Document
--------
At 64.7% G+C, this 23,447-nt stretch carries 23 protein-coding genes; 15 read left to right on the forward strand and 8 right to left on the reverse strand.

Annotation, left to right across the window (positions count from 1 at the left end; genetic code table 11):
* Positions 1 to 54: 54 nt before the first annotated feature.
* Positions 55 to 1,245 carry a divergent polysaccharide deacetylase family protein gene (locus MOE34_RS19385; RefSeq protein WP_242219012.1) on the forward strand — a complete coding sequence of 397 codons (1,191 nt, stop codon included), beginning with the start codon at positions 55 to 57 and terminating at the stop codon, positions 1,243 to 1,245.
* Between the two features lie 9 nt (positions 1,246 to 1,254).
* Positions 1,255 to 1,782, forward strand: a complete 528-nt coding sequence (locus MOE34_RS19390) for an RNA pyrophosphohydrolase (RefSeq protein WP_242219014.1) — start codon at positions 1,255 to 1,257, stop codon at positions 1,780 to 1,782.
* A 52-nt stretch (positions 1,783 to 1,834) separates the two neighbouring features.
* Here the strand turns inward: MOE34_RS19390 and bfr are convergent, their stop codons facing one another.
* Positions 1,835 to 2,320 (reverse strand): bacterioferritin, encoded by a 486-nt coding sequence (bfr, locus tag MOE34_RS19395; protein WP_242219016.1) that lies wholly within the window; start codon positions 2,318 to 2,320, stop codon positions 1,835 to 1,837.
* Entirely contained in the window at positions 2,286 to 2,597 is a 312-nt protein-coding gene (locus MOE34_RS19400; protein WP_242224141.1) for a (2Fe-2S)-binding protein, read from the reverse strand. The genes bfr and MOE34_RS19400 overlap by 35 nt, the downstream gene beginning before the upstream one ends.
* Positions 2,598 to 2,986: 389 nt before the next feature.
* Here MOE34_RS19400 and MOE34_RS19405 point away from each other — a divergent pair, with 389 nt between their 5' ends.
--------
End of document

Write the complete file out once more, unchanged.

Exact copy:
At 64.7% G+C, this 23,447-nt stretch carries 23 protein-coding genes; 15 read left to right on the forward strand and 8 right to left on the reverse strand.

Annotation, left to right across the window (positions count from 1 at the left end; genetic code table 11):
* Positions 1 to 54: 54 nt before the first annotated feature.
* Positions 55 to 1,245 carry a divergent polysaccharide deacetylase family protein gene (locus MOE34_RS19385; RefSeq protein WP_242219012.1) on the forward strand — a complete coding sequence of 397 codons (1,191 nt, stop codon included), beginning with the start codon at positions 55 to 57 and terminating at the stop codon, positions 1,243 to 1,245.
* Between the two features lie 9 nt (positions 1,246 to 1,254).
* Positions 1,255 to 1,782, forward strand: a complete 528-nt coding sequence (locus MOE34_RS19390) for an RNA pyrophosphohydrolase (RefSeq protein WP_242219014.1) — start codon at positions 1,255 to 1,257, stop codon at positions 1,780 to 1,782.
* A 52-nt stretch (positions 1,783 to 1,834) separates the two neighbouring features.
* Here the strand turns inward: MOE34_RS19390 and bfr are convergent, their stop codons facing one another.
* Positions 1,835 to 2,320 (reverse strand): bacterioferritin, encoded by a 486-nt coding sequence (bfr, locus tag MOE34_RS19395; protein WP_242219016.1) that lies wholly within the window; start codon positions 2,318 to 2,320, stop codon positions 1,835 to 1,837.
* Entirely contained in the window at positions 2,286 to 2,597 is a 312-nt protein-coding gene (locus MOE34_RS19400; protein WP_242224141.1) for a (2Fe-2S)-binding protein, read from the reverse strand. The genes bfr and MOE34_RS19400 overlap by 35 nt, the downstream gene beginning before the upstream one ends.
* Positions 2,598 to 2,986: 389 nt before the next feature.
* Here MOE34_RS19400 and MOE34_RS19405 point away from each other — a divergent pair, with 389 nt between their 5' ends.